Referring to the US warning, he said there was pressure on the garment sector in the past, but not like this time with the general elections approaching fast.
Acknowledging the growing complexity of the situation, Ahsan H Mansur cautioned about the challenging times that lay ahead. "We must initiate urgent dialogue with the US and the EU," he said.
"The US's recent decision is likely to exert psychological pressure on garment exporters, as the EU has historically followed suit," said Dr MA Razzaque, chairman of Research and Policy Integration for Development (RAPID).
Socialist Workers Front President Razekuzzaman Ratan told TBS that boosting productivity hinges on providing competitive wages. Bangladesh remains among the lowest-paying garment manufacturers in the region with the new minimum monthly wage set at $113, while India pays $171, Sri Lanka $160, Nepal $150, and Cambodia $200.
"Why can't our exporters match these standards?" he questioned.
Industry has its own say
Fazlul Hoque, former president of the Bangladesh Knitwear Manufacturers and Exporters Association (BKMEA), believes there is no need to panic about the US's announcement, but he recognises the need for caution and continued efforts to improve labour standards in Bangladesh.
"Bangladesh's overall labour standard is better than competitive countries like Vietnam, Cambodia, China, India, and Pakistan," he said.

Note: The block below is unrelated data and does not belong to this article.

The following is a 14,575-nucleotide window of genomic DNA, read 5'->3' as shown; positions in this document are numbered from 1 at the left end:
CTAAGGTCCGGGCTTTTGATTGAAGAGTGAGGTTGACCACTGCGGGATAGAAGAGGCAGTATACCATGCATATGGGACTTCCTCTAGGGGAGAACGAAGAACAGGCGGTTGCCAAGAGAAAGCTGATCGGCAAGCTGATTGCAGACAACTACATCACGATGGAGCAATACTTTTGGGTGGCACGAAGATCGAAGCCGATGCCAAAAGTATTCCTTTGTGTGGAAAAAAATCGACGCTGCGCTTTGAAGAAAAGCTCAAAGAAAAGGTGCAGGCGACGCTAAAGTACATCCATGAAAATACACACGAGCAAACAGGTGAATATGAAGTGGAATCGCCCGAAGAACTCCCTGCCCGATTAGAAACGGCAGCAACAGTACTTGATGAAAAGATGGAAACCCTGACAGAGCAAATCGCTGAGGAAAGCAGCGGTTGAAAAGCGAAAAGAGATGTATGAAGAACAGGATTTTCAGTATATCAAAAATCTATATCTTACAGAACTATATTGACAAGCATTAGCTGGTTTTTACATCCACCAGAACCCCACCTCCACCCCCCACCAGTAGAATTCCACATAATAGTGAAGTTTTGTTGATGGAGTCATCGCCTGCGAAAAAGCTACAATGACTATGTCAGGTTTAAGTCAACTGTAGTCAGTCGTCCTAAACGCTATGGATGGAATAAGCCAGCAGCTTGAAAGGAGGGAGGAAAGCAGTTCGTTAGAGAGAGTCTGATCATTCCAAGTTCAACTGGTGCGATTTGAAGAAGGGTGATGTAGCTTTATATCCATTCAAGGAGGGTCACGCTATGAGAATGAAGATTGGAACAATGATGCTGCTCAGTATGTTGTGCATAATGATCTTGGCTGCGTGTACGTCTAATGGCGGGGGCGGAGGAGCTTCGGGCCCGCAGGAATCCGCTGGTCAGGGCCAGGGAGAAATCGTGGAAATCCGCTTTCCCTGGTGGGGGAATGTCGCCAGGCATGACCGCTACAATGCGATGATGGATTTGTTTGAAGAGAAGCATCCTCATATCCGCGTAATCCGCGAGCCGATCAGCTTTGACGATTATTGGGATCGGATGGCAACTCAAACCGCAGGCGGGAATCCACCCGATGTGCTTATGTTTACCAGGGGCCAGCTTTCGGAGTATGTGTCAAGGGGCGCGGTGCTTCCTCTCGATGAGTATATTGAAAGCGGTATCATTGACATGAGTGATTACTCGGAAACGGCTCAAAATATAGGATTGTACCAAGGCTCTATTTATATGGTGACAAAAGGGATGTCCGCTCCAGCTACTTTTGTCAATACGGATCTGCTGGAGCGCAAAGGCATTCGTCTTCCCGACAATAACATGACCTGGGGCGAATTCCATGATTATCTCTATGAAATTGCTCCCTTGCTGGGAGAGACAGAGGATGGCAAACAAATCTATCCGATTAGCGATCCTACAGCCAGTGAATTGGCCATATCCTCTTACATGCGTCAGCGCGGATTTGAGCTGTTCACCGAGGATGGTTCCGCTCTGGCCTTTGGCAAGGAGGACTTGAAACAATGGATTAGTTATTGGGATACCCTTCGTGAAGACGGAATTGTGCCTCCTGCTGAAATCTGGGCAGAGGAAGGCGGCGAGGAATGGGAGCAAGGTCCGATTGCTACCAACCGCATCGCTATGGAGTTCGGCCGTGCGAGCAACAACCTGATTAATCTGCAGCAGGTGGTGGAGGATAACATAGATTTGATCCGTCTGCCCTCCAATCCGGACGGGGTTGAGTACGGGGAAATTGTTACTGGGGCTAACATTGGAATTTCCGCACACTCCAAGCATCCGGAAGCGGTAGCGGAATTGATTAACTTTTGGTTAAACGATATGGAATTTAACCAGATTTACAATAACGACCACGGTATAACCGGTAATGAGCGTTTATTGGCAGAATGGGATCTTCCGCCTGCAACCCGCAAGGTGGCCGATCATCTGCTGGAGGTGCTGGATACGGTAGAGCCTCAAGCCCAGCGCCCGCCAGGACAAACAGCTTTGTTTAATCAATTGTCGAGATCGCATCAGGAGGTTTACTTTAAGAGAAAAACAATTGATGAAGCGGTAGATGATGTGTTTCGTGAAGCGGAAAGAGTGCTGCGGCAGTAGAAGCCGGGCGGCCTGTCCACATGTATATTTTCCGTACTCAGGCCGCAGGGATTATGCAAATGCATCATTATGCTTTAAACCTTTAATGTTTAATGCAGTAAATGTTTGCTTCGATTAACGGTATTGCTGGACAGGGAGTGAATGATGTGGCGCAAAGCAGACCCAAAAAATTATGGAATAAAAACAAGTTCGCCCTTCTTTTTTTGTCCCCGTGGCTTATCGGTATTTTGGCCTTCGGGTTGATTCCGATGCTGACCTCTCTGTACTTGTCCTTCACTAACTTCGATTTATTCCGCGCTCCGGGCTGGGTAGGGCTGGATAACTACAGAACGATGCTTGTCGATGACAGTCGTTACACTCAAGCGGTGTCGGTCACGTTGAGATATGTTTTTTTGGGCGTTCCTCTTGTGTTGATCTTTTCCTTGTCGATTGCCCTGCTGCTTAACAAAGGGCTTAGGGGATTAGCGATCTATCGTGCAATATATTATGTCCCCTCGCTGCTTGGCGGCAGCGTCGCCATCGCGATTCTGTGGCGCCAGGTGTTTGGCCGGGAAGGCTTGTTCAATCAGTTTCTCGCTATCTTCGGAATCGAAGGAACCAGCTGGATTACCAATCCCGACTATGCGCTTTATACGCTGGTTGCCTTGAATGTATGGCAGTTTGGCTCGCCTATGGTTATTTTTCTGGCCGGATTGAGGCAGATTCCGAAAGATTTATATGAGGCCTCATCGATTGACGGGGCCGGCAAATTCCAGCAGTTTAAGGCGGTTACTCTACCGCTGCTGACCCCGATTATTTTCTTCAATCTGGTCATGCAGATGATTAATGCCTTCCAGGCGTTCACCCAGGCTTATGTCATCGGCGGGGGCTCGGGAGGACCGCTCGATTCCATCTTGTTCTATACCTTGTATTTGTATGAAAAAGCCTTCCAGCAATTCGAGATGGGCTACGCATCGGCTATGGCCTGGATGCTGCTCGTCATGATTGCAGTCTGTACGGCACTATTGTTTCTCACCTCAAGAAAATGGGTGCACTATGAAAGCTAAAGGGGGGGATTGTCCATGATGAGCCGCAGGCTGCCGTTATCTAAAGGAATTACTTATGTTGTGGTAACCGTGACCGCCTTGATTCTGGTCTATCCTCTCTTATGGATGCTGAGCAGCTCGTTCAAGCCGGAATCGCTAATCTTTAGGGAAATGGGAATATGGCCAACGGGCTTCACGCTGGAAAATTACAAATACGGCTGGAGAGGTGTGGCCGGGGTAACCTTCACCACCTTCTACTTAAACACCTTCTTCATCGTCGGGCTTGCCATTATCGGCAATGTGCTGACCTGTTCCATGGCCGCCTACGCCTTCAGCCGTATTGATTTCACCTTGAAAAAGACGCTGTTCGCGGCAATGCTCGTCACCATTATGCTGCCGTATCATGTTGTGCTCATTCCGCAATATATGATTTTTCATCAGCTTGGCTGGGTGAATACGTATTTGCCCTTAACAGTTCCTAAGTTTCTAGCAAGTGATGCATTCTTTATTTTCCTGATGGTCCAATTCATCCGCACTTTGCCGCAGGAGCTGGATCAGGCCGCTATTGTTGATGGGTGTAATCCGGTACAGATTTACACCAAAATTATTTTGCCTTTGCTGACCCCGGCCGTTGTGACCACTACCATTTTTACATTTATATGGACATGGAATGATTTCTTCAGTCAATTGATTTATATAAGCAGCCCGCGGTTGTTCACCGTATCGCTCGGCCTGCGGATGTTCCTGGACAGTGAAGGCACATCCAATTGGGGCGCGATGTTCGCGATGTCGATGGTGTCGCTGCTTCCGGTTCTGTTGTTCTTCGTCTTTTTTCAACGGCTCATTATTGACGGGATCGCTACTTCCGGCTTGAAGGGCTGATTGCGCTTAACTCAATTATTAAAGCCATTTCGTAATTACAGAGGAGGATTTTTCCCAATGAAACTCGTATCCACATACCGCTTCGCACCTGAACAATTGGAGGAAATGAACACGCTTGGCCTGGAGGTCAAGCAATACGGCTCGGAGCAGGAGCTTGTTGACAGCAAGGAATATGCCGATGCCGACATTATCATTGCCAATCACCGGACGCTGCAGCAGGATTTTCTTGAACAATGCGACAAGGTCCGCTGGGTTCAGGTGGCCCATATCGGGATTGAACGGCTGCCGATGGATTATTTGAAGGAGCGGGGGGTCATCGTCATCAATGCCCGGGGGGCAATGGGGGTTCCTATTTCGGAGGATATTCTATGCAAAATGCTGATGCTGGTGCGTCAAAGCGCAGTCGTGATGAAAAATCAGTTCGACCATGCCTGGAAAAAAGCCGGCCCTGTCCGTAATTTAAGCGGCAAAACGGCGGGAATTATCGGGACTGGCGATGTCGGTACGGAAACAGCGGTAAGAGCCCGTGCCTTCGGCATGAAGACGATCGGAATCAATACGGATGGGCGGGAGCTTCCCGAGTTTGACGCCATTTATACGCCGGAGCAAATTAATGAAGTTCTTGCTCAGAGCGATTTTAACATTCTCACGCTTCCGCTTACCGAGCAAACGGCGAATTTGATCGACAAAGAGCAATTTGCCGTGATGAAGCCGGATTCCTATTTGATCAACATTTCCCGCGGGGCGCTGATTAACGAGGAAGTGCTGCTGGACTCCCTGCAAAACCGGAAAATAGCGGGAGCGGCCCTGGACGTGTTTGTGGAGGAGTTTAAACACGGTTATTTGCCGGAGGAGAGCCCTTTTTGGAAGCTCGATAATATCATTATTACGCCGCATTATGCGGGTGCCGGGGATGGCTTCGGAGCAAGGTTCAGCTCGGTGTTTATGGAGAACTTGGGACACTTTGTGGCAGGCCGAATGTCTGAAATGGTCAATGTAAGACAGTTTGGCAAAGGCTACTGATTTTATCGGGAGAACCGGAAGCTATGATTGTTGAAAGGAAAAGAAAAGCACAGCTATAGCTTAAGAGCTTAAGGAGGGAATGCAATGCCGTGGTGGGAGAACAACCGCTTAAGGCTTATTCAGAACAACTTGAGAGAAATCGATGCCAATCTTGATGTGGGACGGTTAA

"While workers may have justifiable demands for wage increases in light of rising inflation, it is crucial to strike a balance with the industry's capacity to bear such costs," he said.
Syed Nazrul Islam, senior vice president of the Bangladesh Garment Manufacturers and Exporters Association (BGMEA), said "We want to reassure the EU and the US that Bangladesh is fully committed to adhering to the ILO conventions. We are currently reviewing the matter thoroughly and will engage in open dialogue with the ILO, buyers, brands, and the EU and US to address any concerns."
Acknowledging the persistent neglect of productivity at the factory level, MA Rahim Feroz, vice president of DBL Group, a prominent RMG exporter in Bangladesh, conceded that rising costs have compelled factories to prioritise productivity enhancement measures.
"The pressure to remain competitive has forced us to focus on productivity improvement now," he remarked, emphasising the urgency of the situation.
Industry insiders have claimed Bangladesh's garment industry has achieved unprecedented levels of labour-friendliness and compliance, which should be showcased duly through effective communications with buyers, brands, and the international community.